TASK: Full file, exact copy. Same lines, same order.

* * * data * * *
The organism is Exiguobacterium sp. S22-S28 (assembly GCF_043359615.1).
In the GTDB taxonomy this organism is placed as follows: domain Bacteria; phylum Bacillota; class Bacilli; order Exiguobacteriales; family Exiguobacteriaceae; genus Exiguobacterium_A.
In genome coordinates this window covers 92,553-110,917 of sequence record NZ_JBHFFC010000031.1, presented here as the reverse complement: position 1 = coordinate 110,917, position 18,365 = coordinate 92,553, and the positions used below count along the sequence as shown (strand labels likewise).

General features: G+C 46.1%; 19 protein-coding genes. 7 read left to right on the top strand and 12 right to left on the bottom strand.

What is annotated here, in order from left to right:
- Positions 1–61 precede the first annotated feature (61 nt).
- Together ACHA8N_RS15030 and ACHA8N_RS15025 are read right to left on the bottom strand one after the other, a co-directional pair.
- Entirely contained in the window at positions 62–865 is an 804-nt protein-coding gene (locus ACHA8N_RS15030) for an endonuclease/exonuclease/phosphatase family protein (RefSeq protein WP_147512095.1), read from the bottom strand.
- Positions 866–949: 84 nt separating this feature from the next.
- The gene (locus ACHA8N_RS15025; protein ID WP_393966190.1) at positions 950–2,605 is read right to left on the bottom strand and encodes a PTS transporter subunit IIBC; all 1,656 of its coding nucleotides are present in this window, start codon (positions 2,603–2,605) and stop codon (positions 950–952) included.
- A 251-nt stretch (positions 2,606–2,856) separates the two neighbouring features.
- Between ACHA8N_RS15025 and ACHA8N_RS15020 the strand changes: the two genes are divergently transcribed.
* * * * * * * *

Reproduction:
The organism is Exiguobacterium sp. S22-S28 (assembly GCF_043359615.1).
In the GTDB taxonomy this organism is placed as follows: domain Bacteria; phylum Bacillota; class Bacilli; order Exiguobacteriales; family Exiguobacteriaceae; genus Exiguobacterium_A.
In genome coordinates this window covers 92,553-110,917 of sequence record NZ_JBHFFC010000031.1, presented here as the reverse complement: position 1 = coordinate 110,917, position 18,365 = coordinate 92,553, and the positions used below count along the sequence as shown (strand labels likewise).

General features: G+C 46.1%; 19 protein-coding genes. 7 read left to right on the top strand and 12 right to left on the bottom strand.

What is annotated here, in order from left to right:
- Positions 1–61 precede the first annotated feature (61 nt).
- Together ACHA8N_RS15030 and ACHA8N_RS15025 are read right to left on the bottom strand one after the other, a co-directional pair.
- Entirely contained in the window at positions 62–865 is an 804-nt protein-coding gene (locus ACHA8N_RS15030) for an endonuclease/exonuclease/phosphatase family protein (RefSeq protein WP_147512095.1), read from the bottom strand.
- Positions 866–949: 84 nt separating this feature from the next.
- The gene (locus ACHA8N_RS15025; protein ID WP_393966190.1) at positions 950–2,605 is read right to left on the bottom strand and encodes a PTS transporter subunit IIBC; all 1,656 of its coding nucleotides are present in this window, start codon (positions 2,603–2,605) and stop codon (positions 950–952) included.
- A 251-nt stretch (positions 2,606–2,856) separates the two neighbouring features.
- Between ACHA8N_RS15025 and ACHA8N_RS15020 the strand changes: the two genes are divergently transcribed.